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Temporary shipping channels to open around wreckage at collapsed Baltimore bridge

A temporary shipping channel has opened around the Port of Baltimore to keep commercial traffic coming into the city following the collapse of the Francis Scott Key Bridge last week.

It is located on the northeast side of the main channel close to the bridge site. It has been marked with government-lighted aids for navigation. Officials said the passage is 11 feet deep with a 264-foot horizontal clearance and a vertical clearance of 95 feet.

It will be accessible to commercially essential vessels, officials added. The action marks one of the first in the effort to reopen the channel. Over the weekend, authorities removed a 250-tonne part of the wreckage from the site.

“This marks an important first step along the road to reopening the port of Baltimore,” US Coast Guard Captain David O’Connell, federal on-scene coordinator, said on Monday. “By opening this alternate route, we will support the flow of marine traffic into Baltimore.”

On Monday, workers were focused on removing a 350-tonne part of the bridge. A representative of the US Coast Guard who spoke to reporters at an afternoon news conference said that officials were also working on creating a second southwest channel to help deeper vessels coming into the area.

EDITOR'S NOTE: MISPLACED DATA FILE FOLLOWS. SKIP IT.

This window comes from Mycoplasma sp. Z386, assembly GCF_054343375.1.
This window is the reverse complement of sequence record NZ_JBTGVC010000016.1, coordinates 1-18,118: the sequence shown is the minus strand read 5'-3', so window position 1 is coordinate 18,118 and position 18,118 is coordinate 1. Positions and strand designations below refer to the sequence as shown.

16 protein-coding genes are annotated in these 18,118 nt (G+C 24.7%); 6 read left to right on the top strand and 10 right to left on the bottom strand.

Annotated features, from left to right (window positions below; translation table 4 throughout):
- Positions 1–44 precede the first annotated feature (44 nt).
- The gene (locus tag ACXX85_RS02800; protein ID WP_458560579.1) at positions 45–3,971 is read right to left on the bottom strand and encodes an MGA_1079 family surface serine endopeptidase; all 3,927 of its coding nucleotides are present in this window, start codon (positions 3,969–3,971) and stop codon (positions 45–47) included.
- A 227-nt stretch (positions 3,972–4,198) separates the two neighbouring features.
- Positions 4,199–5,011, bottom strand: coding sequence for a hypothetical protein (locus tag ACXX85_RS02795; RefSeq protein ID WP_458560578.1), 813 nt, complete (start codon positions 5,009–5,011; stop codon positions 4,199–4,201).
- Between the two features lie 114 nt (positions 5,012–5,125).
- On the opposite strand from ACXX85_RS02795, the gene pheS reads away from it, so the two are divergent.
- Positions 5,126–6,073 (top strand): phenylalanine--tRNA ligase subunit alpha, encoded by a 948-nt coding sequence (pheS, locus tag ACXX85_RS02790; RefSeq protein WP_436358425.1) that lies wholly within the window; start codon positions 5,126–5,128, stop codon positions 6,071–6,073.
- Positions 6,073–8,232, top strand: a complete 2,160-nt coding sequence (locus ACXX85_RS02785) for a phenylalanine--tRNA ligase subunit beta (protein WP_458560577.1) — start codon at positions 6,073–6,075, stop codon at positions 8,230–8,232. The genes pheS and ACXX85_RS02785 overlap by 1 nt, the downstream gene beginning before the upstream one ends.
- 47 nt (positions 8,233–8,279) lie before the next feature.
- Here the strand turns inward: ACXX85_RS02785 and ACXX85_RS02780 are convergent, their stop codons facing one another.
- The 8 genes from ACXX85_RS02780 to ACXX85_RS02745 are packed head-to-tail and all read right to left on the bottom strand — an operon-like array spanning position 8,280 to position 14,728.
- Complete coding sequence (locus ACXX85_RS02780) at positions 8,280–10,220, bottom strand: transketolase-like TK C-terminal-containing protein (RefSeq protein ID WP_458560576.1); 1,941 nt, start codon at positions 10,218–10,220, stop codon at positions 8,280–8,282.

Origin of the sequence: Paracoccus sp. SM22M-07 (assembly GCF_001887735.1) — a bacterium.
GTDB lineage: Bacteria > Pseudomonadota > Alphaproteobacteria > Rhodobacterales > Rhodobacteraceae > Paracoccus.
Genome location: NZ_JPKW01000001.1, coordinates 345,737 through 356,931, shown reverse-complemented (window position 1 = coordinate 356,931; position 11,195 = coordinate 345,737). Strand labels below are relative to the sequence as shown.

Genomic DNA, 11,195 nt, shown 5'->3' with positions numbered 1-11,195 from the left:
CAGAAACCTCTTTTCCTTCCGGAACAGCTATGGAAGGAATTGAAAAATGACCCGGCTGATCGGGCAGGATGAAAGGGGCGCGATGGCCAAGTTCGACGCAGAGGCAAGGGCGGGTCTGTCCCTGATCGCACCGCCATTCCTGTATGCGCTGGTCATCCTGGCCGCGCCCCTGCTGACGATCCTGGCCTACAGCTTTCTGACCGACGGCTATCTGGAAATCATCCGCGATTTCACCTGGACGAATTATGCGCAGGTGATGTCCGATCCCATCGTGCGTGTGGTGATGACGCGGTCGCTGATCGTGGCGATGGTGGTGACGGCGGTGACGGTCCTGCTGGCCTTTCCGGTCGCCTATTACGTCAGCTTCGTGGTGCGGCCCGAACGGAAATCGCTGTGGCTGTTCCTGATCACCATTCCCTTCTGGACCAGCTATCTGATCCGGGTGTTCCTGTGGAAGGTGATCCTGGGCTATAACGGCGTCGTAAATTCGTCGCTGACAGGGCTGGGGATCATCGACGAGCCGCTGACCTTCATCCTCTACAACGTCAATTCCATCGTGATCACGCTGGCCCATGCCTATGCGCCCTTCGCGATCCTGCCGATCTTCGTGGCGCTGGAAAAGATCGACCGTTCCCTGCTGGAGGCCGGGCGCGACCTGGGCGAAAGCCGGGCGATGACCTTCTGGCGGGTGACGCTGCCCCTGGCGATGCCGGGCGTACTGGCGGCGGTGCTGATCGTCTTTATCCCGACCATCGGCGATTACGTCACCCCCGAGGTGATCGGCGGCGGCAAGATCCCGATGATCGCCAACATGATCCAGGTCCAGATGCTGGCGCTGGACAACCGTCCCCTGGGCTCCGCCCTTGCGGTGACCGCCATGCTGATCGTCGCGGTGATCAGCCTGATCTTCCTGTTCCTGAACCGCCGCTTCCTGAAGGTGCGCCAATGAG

The channel will measure 15 feet deep and open later this week, but Maryland Governor Wes Moore said that could depend on the weather, which is predicted to be stormy early this week.

Simultaneously, officials say they aim to open a third channel by clearing some of the debris where the bridge is located. That third channel is expected to be open in the coming weeks as officials remove significant parts of the bridge from the area. At least 8,000 people are dependent on jobs at the Port of Baltimore.

The structure collapsed into the water around 2am last Tuesday, sending eight construction workers into the Patapsco River below. Two were rescued. One had critical injuries while another was in stable condition. Another six men died, with two bodies being recovered from the water last week.

The remains of another four men are currently in the river under the debris. Mr Moore said one of his priorities is to reunite the men with their families as officials continue to clear the river of debris.

“The work is moving,” he said. “The mission continues”.